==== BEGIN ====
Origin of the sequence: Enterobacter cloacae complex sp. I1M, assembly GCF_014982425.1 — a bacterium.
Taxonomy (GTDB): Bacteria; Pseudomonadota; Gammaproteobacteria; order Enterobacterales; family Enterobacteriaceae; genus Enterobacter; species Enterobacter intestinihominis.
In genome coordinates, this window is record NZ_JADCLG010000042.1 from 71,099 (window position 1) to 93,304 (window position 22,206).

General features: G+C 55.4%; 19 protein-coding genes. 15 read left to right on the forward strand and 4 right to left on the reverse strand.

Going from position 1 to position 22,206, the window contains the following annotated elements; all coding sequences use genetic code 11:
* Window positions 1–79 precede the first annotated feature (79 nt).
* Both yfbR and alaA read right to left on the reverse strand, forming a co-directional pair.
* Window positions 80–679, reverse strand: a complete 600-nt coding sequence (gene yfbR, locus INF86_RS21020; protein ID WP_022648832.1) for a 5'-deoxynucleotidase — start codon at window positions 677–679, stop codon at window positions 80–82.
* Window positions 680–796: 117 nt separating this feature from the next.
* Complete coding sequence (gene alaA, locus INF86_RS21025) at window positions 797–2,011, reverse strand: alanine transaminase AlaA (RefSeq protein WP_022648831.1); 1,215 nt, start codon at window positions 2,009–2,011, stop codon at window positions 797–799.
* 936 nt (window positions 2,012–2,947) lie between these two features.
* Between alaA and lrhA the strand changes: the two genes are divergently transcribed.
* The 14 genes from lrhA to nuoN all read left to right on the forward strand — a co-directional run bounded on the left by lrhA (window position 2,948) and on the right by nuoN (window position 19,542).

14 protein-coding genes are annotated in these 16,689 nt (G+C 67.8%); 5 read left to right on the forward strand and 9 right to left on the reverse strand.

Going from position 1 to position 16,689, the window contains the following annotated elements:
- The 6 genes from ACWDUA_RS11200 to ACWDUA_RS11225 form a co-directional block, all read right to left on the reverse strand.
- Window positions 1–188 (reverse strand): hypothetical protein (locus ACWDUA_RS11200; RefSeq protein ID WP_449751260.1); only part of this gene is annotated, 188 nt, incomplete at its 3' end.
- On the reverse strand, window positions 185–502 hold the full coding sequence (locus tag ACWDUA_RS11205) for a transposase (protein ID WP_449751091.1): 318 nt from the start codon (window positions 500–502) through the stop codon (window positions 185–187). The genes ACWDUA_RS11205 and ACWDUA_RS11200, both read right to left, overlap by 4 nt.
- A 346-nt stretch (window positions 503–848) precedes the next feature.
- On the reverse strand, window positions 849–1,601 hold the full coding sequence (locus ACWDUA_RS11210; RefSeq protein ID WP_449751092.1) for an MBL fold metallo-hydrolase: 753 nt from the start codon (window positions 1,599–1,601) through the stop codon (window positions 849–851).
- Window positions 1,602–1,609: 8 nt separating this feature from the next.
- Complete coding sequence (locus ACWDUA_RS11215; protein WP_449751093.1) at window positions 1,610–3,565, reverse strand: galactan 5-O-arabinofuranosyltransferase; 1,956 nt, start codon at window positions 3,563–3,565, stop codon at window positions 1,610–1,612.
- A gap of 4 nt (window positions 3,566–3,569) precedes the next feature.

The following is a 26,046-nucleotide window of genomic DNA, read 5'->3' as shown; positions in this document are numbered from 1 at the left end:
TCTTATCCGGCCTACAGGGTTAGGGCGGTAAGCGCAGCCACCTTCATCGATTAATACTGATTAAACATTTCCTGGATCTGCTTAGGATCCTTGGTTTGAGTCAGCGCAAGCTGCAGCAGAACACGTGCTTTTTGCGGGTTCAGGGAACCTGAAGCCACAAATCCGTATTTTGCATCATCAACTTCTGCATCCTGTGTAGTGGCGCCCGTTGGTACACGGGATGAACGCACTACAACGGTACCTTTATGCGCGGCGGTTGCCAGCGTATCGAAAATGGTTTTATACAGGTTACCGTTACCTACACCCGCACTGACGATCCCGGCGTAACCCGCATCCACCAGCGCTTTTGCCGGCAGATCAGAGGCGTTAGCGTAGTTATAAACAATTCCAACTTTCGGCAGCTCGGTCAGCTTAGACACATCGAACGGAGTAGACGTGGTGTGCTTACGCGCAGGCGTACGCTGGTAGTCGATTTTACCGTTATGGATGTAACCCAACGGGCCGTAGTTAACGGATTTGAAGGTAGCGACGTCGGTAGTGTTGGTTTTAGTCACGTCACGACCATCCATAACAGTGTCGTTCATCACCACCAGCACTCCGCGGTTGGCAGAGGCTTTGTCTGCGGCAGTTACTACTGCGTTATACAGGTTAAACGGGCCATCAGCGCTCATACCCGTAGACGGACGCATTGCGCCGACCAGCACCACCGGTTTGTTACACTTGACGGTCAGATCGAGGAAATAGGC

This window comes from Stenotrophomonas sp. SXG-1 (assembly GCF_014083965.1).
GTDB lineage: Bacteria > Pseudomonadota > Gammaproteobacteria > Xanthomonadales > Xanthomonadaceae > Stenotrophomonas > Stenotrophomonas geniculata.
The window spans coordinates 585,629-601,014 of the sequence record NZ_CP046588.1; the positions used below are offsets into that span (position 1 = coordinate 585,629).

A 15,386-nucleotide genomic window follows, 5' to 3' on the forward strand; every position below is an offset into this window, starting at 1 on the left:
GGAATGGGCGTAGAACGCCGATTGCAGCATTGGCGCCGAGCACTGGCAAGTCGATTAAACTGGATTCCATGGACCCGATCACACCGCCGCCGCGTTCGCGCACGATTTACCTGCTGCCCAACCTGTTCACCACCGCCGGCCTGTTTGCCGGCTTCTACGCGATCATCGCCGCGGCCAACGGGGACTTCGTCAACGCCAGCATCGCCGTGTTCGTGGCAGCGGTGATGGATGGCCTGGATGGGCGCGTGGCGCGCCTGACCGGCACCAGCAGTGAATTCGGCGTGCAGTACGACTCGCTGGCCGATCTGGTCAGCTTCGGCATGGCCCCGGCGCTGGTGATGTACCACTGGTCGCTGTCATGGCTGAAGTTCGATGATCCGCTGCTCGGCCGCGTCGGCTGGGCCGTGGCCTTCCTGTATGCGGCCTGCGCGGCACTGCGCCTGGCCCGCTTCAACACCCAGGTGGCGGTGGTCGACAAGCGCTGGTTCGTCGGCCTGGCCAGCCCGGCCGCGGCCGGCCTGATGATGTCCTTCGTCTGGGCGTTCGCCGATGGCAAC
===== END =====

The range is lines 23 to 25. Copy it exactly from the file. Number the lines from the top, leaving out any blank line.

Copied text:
- A gap of 4 nt (window positions 3,566–3,569) precedes the next feature.

The following is a 26,046-nucleotide window of genomic DNA, read 5'->3' as shown; positions in this document are numbered from 1 at the left end:
TCTTATCCGGCCTACAGGGTTAGGGCGGTAAGCGCAGCCACCTTCATCGATTAATACTGATTAAACATTTCCTGGATCTGCTTAGGATCCTTGGTTTGAGTCAGCGCAAGCTGCAGCAGAACACGTGCTTTTTGCGGGTTCAGGGAACCTGAAGCCACAAATCCGTATTTTGCATCATCAACTTCTGCATCCTGTGTAGTGGCGCCCGTTGGTACACGGGATGAACGCACTACAACGGTACCTTTATGCGCGGCGGTTGCCAGCGTATCGAAAATGGTTTTATACAGGTTACCGTTACCTACACCCGCACTGACGATCCCGGCGTAACCCGCATCCACCAGCGCTTTTGCCGGCAGATCAGAGGCGTTAGCGTAGTTATAAACAATTCCAACTTTCGGCAGCTCGGTCAGCTTAGACACATCGAACGGAGTAGACGTGGTGTGCTTACGCGCAGGCGTACGCTGGTAGTCGATTTTACCGTTATGGATGTAACCCAACGGGCCGTAGTTAACGGATTTGAAGGTAGCGACGTCGGTAGTGTTGGTTTTAGTCACGTCACGACCATCCATAACAGTGTCGTTCATCACCACCAGCACTCCGCGGTTGGCAGAGGCTTTGTCTGCGGCAGTTACTACTGCGTTATACAGGTTAAACGGGCCATCAGCGCTCATACCCGTAGACGGACGCATTGCGCCGACCAGCACCACCGGTTTGTTACACTTGACGGTCAGATCGAGGAAATAGGC